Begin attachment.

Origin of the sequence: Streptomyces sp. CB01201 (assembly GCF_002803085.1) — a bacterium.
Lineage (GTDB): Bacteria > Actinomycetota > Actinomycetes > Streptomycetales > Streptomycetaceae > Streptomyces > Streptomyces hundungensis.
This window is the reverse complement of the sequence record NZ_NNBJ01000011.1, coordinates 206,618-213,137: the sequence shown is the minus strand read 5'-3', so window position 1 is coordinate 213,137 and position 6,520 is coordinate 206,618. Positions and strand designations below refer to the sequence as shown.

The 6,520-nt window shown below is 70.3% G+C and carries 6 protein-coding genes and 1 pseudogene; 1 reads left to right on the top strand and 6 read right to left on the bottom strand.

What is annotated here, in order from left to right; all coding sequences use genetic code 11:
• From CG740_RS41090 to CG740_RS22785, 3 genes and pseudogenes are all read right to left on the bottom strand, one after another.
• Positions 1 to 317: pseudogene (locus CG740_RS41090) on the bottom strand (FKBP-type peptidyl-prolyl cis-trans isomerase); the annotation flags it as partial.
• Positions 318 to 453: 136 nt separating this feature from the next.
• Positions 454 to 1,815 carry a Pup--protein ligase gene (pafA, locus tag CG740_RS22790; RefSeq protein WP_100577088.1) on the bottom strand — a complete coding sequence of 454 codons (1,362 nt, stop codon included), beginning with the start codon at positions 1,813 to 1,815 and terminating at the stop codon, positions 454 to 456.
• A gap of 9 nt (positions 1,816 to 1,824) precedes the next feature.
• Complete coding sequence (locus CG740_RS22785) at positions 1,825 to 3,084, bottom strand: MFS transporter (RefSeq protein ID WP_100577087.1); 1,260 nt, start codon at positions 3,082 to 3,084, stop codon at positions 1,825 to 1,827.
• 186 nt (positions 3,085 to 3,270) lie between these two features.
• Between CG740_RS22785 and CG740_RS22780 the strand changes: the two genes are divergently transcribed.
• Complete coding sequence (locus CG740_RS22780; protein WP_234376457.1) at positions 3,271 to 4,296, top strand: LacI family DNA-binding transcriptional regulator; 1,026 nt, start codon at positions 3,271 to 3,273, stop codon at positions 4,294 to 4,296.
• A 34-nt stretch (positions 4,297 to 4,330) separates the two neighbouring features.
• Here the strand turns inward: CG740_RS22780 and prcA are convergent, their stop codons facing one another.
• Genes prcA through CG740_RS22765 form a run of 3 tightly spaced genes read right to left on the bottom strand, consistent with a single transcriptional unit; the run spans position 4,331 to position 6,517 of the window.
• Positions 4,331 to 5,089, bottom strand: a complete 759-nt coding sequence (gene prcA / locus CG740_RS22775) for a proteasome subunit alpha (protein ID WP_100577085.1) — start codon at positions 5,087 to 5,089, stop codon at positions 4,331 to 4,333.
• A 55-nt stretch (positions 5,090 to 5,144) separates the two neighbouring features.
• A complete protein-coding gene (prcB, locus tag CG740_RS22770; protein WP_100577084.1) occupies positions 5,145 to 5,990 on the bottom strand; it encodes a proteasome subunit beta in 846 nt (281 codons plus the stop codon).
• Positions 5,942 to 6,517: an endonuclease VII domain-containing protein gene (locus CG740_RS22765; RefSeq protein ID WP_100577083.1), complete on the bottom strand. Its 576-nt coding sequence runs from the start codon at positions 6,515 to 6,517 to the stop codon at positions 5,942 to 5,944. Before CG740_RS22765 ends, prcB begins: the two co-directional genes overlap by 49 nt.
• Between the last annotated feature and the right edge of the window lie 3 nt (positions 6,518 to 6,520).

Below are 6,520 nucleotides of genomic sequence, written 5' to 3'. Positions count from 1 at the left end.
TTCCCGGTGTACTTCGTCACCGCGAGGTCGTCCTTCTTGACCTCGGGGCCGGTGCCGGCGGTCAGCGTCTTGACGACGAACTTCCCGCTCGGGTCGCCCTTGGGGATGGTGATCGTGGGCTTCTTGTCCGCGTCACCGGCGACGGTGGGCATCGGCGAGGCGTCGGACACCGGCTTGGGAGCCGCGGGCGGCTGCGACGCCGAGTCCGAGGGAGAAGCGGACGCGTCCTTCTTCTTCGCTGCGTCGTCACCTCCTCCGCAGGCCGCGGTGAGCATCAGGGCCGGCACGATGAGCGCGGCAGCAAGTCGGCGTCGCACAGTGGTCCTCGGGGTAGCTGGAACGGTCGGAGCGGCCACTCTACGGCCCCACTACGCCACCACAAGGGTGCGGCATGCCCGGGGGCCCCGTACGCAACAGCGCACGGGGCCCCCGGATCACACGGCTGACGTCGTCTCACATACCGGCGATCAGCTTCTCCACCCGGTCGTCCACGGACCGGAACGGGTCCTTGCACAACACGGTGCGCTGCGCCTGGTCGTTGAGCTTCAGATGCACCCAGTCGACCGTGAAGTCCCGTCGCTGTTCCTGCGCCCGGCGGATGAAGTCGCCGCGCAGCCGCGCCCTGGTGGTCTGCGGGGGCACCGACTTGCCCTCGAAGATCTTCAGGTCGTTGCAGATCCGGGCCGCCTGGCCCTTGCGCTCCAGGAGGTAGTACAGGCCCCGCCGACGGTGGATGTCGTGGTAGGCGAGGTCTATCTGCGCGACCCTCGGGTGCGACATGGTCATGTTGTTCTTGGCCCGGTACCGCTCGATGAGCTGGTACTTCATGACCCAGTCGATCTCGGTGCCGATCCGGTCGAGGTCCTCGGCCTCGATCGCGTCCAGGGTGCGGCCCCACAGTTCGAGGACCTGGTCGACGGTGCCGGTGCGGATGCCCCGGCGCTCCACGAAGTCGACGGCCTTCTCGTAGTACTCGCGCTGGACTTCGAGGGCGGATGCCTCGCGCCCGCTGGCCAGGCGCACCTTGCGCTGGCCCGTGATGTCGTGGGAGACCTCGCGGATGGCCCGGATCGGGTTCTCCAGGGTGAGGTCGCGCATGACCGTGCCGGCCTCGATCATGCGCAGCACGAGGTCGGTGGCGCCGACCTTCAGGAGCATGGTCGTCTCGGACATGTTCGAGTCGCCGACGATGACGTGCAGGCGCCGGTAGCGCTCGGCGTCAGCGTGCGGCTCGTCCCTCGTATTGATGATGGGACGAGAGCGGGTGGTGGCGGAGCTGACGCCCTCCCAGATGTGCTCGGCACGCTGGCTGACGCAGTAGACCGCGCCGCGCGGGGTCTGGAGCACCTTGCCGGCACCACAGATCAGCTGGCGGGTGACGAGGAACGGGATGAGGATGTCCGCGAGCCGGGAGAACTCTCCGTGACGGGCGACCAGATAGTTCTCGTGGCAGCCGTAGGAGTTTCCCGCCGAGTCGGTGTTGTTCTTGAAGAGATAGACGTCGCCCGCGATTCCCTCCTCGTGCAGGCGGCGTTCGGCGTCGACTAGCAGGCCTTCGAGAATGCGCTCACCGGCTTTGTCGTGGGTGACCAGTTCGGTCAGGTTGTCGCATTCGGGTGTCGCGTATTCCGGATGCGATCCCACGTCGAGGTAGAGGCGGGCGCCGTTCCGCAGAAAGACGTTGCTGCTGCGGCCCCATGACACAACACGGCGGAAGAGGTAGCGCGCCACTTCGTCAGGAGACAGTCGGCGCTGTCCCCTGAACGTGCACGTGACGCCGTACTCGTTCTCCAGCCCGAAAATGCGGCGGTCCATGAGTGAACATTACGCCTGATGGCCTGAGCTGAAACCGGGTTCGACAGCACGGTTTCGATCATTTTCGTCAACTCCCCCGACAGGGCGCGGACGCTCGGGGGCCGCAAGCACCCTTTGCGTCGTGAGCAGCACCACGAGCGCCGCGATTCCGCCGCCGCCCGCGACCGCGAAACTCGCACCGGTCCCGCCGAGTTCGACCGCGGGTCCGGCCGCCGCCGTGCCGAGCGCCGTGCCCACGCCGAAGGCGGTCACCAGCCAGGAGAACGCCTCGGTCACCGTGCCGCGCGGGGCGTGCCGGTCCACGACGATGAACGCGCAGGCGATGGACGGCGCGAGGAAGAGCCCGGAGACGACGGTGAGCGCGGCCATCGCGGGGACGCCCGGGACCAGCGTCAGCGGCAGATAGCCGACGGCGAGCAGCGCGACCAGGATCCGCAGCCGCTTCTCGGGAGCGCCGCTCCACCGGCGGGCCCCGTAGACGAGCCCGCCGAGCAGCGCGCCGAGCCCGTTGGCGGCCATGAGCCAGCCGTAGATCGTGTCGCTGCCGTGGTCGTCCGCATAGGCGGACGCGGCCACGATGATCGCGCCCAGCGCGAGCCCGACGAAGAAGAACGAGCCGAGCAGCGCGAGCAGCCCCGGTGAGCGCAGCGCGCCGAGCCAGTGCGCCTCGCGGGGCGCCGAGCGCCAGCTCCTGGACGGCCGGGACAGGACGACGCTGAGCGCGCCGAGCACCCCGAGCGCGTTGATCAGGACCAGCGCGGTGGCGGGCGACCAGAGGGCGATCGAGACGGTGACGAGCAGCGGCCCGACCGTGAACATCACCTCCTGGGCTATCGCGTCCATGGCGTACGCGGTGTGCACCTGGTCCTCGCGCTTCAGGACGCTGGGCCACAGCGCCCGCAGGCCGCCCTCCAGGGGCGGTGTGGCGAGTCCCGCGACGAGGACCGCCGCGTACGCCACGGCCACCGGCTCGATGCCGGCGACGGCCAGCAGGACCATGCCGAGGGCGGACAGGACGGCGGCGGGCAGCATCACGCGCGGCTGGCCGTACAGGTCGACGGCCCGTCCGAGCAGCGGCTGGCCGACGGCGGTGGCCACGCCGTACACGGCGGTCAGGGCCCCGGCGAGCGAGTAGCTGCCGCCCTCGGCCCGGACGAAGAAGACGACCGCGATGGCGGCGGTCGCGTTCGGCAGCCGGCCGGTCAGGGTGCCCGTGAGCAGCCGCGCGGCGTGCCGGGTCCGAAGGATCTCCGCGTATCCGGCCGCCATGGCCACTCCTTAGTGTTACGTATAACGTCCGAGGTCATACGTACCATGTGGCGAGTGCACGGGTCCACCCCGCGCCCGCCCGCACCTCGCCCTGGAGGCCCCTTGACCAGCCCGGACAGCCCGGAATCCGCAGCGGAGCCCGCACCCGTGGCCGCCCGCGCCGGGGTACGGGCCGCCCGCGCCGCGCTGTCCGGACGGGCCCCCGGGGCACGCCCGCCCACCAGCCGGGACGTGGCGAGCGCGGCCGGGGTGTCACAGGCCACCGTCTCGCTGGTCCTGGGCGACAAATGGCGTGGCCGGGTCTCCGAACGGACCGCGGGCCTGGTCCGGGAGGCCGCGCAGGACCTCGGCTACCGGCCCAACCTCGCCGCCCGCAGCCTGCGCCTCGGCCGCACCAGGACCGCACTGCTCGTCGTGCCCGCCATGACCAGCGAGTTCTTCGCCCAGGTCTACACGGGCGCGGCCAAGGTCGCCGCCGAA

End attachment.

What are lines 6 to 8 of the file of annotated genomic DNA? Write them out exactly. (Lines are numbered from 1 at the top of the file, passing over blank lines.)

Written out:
• From CG740_RS41090 to CG740_RS22785, 3 genes and pseudogenes are all read right to left on the bottom strand, one after another.
• Positions 1 to 317: pseudogene (locus CG740_RS41090) on the bottom strand (FKBP-type peptidyl-prolyl cis-trans isomerase); the annotation flags it as partial.
• Positions 318 to 453: 136 nt separating this feature from the next.